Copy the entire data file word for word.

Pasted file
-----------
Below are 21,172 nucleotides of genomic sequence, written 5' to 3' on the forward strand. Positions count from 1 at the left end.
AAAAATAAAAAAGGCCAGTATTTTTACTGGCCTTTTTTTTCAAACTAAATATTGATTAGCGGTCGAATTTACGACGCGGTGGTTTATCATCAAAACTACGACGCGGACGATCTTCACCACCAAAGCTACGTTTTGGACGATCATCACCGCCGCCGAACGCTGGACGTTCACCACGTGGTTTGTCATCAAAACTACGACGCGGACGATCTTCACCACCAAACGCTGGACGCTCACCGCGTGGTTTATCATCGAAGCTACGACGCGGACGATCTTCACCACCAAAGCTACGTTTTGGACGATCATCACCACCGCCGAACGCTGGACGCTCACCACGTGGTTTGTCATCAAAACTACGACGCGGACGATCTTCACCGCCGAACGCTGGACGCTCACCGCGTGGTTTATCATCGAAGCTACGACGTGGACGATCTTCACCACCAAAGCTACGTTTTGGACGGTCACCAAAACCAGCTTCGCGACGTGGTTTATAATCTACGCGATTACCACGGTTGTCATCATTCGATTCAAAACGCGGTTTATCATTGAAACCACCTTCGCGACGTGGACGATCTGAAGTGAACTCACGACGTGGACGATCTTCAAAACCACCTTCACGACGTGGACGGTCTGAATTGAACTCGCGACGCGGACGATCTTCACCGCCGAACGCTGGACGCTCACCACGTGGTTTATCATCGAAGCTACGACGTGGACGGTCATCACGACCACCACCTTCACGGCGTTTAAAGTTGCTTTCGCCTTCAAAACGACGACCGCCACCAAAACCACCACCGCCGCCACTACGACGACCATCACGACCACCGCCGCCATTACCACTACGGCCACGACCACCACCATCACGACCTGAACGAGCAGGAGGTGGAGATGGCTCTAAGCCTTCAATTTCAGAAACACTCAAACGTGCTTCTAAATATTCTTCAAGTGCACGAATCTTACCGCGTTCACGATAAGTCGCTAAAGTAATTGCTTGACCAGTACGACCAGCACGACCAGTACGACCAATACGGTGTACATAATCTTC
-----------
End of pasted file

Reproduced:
Below are 21,172 nucleotides of genomic sequence, written 5' to 3' on the forward strand. Positions count from 1 at the left end.
AAAAATAAAAAAGGCCAGTATTTTTACTGGCCTTTTTTTTCAAACTAAATATTGATTAGCGGTCGAATTTACGACGCGGTGGTTTATCATCAAAACTACGACGCGGACGATCTTCACCACCAAAGCTACGTTTTGGACGATCATCACCGCCGCCGAACGCTGGACGTTCACCACGTGGTTTGTCATCAAAACTACGACGCGGACGATCTTCACCACCAAACGCTGGACGCTCACCGCGTGGTTTATCATCGAAGCTACGACGCGGACGATCTTCACCACCAAAGCTACGTTTTGGACGATCATCACCACCGCCGAACGCTGGACGCTCACCACGTGGTTTGTCATCAAAACTACGACGCGGACGATCTTCACCGCCGAACGCTGGACGCTCACCGCGTGGTTTATCATCGAAGCTACGACGTGGACGATCTTCACCACCAAAGCTACGTTTTGGACGGTCACCAAAACCAGCTTCGCGACGTGGTTTATAATCTACGCGATTACCACGGTTGTCATCATTCGATTCAAAACGCGGTTTATCATTGAAACCACCTTCGCGACGTGGACGATCTGAAGTGAACTCACGACGTGGACGATCTTCAAAACCACCTTCACGACGTGGACGGTCTGAATTGAACTCGCGACGCGGACGATCTTCACCGCCGAACGCTGGACGCTCACCACGTGGTTTATCATCGAAGCTACGACGTGGACGGTCATCACGACCACCACCTTCACGGCGTTTAAAGTTGCTTTCGCCTTCAAAACGACGACCGCCACCAAAACCACCACCGCCGCCACTACGACGACCATCACGACCACCGCCGCCATTACCACTACGGCCACGACCACCACCATCACGACCTGAACGAGCAGGAGGTGGAGATGGCTCTAAGCCTTCAATTTCAGAAACACTCAAACGTGCTTCTAAATATTCTTCAAGTGCACGAATCTTACCGCGTTCACGATAAGTCGCTAAAGTAATTGCTTGACCAGTACGACCAGCACGACCAGTACGACCAATACGGTGTACATAATCTTC